Dec. 7 (Bloomberg) -- Slovakia’s central bank expects economic growth in the euro-region member to slow next year as government austerity measures damp consumption.
The bank left its forecast for 2011 growth of 3 percent unchanged from its previous estimate in September, Governor Jozef Makuch said in Bratislava, Slovakia today. The estimate for this year was lowered to 4.2 percent from 4.3 percent. Gross domestic product in 2012 is seen at 4 percent.
“The development of the economy will be influenced mainly by the government’s austerity measures and the level of foreign demand,” Makuch told a press conference.
Prime Minister Iveta Radicova’s Cabinet, which came to power in July, wants to lower the budget gap to 4.9 percent of GDP next year from 7.8 percent this year through spending cuts and increases in indirect taxes. The measures will constrain domestic demand, leaving the east European country dependent on a recovery in foreign demand, mainly from the euro area.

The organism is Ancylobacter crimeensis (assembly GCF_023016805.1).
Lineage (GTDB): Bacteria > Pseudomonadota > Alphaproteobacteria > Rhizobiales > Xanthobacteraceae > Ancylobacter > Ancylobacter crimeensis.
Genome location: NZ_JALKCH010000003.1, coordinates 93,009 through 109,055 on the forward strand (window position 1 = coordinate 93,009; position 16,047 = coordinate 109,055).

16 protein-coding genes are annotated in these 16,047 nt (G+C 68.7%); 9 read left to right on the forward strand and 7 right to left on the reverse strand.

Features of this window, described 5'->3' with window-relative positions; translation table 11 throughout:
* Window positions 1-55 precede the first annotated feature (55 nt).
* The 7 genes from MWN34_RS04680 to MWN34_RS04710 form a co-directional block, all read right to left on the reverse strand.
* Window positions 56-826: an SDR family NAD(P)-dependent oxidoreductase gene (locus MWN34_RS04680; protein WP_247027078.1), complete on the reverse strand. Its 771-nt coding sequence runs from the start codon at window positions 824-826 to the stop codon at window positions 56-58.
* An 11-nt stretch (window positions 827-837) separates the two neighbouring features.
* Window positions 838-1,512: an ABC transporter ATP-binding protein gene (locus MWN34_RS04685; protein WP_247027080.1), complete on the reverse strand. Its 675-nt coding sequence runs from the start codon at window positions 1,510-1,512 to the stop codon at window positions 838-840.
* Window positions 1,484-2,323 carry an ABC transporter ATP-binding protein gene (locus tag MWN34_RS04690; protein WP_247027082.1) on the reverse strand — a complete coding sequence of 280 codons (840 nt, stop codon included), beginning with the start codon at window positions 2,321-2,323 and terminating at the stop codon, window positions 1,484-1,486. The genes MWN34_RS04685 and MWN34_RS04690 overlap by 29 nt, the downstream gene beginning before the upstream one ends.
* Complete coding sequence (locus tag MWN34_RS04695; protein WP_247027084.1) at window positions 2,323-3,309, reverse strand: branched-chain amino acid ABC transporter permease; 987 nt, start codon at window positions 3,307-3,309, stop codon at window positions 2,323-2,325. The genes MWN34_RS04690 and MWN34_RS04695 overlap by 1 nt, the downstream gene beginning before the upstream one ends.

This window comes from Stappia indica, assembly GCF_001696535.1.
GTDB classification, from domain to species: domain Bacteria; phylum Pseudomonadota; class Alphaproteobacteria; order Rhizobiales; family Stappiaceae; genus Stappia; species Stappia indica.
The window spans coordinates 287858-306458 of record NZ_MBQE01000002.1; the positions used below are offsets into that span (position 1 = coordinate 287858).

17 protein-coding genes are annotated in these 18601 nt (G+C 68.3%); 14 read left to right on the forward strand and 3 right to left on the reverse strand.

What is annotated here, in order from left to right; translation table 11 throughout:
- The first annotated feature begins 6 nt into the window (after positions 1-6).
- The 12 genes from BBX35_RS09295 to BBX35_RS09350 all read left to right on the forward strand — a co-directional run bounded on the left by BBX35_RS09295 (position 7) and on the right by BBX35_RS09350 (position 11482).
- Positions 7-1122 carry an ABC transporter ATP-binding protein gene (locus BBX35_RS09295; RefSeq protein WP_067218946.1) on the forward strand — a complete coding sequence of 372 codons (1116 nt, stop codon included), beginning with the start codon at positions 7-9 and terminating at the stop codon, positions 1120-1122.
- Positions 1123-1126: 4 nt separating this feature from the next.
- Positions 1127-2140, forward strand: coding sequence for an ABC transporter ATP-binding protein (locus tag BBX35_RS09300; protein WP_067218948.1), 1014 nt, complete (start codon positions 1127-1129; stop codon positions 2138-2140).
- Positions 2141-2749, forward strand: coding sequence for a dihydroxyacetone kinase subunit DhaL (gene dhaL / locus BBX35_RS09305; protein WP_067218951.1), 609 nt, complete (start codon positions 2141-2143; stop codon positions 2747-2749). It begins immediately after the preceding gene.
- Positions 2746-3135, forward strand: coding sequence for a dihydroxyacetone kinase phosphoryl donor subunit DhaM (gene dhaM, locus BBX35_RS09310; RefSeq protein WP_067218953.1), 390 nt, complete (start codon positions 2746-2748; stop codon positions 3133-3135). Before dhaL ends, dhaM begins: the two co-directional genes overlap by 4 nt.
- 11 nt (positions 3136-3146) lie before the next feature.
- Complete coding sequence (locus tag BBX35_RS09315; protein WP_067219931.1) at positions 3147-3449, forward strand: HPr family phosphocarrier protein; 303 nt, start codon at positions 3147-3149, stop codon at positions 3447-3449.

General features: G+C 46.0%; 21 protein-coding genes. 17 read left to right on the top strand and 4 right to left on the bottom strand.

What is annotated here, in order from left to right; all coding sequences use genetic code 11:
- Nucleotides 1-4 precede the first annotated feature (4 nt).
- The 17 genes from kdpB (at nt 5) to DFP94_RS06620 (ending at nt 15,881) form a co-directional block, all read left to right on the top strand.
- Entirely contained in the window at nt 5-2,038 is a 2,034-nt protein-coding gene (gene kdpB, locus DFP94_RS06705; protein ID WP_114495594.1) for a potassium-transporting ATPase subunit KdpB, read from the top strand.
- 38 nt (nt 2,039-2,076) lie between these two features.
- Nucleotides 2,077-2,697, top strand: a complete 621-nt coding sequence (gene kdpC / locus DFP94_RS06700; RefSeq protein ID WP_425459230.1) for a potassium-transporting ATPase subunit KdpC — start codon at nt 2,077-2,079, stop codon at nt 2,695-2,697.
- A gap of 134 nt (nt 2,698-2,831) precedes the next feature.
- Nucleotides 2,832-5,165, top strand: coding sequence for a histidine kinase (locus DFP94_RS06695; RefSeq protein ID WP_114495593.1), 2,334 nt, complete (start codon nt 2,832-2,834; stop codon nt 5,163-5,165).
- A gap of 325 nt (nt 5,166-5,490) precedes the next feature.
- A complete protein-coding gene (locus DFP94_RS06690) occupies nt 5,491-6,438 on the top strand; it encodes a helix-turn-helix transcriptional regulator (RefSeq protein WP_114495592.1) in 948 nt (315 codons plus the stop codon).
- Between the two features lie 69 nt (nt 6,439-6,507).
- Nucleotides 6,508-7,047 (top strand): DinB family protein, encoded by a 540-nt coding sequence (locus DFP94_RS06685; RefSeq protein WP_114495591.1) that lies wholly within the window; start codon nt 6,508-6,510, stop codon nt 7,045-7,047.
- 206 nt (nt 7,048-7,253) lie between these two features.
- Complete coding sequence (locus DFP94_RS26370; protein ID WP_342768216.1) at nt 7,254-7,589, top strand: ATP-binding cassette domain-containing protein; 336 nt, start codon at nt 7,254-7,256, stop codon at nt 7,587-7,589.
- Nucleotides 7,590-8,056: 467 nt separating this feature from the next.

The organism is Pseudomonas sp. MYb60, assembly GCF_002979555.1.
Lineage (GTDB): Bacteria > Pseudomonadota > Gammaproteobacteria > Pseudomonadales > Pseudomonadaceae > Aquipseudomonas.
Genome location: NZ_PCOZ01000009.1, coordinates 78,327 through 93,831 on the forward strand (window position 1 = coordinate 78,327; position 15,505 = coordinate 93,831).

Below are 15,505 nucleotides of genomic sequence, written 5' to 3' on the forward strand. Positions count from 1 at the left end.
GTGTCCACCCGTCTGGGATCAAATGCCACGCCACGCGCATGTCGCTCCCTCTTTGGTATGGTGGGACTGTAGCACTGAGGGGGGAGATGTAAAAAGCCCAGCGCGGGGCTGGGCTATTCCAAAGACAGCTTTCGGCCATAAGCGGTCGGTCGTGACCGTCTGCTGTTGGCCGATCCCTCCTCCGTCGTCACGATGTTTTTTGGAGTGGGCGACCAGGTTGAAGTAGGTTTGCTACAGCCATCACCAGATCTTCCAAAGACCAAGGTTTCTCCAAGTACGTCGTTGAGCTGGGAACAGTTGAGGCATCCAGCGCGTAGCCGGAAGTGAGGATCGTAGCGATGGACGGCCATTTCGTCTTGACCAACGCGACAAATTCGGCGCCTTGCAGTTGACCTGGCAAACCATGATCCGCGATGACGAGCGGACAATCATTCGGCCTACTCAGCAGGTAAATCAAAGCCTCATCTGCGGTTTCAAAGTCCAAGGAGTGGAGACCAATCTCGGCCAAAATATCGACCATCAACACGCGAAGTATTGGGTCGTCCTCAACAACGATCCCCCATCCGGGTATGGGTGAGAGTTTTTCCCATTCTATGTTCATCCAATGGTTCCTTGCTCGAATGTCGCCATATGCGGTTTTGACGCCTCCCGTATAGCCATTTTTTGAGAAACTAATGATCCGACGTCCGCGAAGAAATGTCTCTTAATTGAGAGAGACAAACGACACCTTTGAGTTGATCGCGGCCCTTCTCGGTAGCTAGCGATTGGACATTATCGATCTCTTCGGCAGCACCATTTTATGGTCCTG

Even as the austerity package is set to cool household spending, inflation will rise because of higher value-added and excise taxes, as well as rising commodity prices, the central bank predicts.
It revised its forecast for average inflation in 2011 to 3.9 percent from 3.8 percent projected three months earlier. Inflation will accelerate from an average 0.7 percent this year, according to the forecast. Average inflation is projected to slow to 2.6 percent in 2012.
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